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Refusing To Go To College

Updated on March 16, 2019

What is wrong with our system of education today? Why is it that high school students are pushed into going to college? It may be a great idea for those who want to be doctors and lawyers. I definitively do not want someone doing open heart surgery on me who does not have any experience. However, I know what it is like first hand to refuse to go to college. Everyone thinks that I am crazy, and tells me that they wish they had gone back to college. They say that I graduated top 20 in my class so I should go to college. Why is that? Do they blame their current economic condition on not going to college? I have a different plan for my life.

I started my own construction business: For me it was an easy choice, I love doing it. There is just something about the pride and sense of accomplishment when looking at a finished product and knowing that you built it by hand. I am a twenty year old woman who gets countless odd looks when finishing concrete but I wouldn't change occupations for the world. Many people try to pressure me into going to college by saying that as a woman I can't do everything a man does. Wrong! I hate that line, it is not all about muscle it is about experience.

The same goes for a college education: I do not believe in racking up huge amounts of student loans only to get out of school and have a hard time finding a job in this economy. For me I would rather take that money and buy a house. Because of all the pressure I received after graduating high school I decided I would give a local community college a try. I only lasted two semesters. My quitting point was upon finding out the statistics at that college. I was going for registered nursing and so were nine hundred other students. The bad part is there were only 30 openings each semester for the RN program, and 10 of those openings were for current LPN's that wanted an upgrade to RN.

My Theory: Everyone seems to be shouting "Nursing shortage" "The pay is good." Of course if employers i.e hospitals have a hard time finding new nurses then they are going to pay the current ones more. In a few years from now there will not be a nursing shortage. Perspective nursing students who cannot get into one school because it does not have a big enough program will only transfer to another that does. In a few years when the all the new nurses graduate college there will be an excess of nurses and a limited number of doctor's offices, hospitals, and nursing homes. In the case of supply and demand it would seem that the pay would not be as good because any fresh graduate would gladly take a job as a lower paid nurse because of lack of experience. Therefore the older nurses, making the big bucks just because employers had a hard time finding new nurses, would have to take a downgrade in pay, or risk losing facing unemployment to a fresh out of college nurse.

In this case both nurses lose. The more experienced nurse that took the pay decrease will also see a decrease in his/her standard of living. The fresh out of college nurse will be in for a big surprise five years down the road when after gaining experience his/her pay does not increase as expected. Not to mention the huge amount of debt raked up upon completion of college, and probably then the "American Dream" of owning his/her own home.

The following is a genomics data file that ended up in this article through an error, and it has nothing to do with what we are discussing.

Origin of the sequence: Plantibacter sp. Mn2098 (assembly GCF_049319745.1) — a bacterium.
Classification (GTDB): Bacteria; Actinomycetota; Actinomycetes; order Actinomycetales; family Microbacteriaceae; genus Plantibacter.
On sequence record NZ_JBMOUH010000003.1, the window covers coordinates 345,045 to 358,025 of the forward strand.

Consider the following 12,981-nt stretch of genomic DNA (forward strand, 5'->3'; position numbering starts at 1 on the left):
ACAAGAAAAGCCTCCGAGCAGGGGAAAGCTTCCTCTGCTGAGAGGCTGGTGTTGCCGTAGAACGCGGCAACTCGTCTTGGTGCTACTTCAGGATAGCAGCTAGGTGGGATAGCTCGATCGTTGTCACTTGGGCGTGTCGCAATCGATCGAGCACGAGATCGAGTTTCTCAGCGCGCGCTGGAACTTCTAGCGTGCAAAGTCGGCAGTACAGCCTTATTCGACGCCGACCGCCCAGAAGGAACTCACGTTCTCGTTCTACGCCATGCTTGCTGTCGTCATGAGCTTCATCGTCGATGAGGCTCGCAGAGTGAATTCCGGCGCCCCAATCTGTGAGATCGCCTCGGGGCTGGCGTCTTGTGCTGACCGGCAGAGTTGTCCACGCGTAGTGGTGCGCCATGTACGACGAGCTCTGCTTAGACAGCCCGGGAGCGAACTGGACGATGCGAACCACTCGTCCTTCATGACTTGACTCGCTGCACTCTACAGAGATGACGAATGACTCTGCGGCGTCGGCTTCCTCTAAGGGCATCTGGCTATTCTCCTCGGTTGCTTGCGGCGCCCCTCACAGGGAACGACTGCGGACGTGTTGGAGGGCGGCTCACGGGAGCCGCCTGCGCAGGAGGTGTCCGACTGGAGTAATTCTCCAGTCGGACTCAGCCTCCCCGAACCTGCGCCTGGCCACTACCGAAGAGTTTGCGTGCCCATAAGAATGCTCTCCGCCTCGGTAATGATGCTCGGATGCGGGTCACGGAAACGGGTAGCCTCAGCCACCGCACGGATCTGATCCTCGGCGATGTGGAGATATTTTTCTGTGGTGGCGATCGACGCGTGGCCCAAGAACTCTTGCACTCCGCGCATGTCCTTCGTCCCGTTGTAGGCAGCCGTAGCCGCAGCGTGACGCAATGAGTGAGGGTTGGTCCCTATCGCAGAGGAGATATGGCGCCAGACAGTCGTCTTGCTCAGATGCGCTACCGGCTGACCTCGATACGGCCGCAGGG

Why buy a house if you don't have a degree? In my area in this economy I am beginning to see decent houses that need some TLC going for around $20,000-$30,000. Being from a construction background TLC is not a problem. Of course as a word of advice everything is about ten times harder than it looks, nothing works out the same as planned, and almost every time you buy something used something goes wrong that was also not planned for. So expect that, proceed with caution, and do your homework. For me at that same community college spending about $2500-$3000 a semester after books, but not including food, gas, and other expenses that seem to pop-up, by the time I finished nursing school I would have $20,000 to $24,000 in student loans.

There is also money lost when going to college. This is the money that could have been made working a full time job. But was not an option because of being a full time student. So let's just say that this is a typical $10 an hour, 40 hrs a week job. After taxes that is about $328 a week, which works out to about $17,056.00 in a 52 week year after taxes. Since college usually takes four years it comes out to $68,000 that could have been made during those four years of school.

So what would going to college actually cost me? The answer to that question is to take the money lost (i.e. could have been made) $68,000 and add that to the price of the student loans $24,000 and the answer is $92,000 plus the interest on the student loans. And that is only at a community college, which is usually the cheapest to attend.

That is a lot to think about for the typical high school student looking at college. It is also something that was never explained to me and apparently many other people. For me I could take that money invest it in three houses, pay them off, and have a rental income. Along with a typical 40hr a week job, make as much as a nurse, and not have a mortgage payment or student loans. This is not something for everyone, but it is something to think about. I will probably add another hub later on more options, and why it is important to not to have mortgages for a long period of time based on an amortization table.


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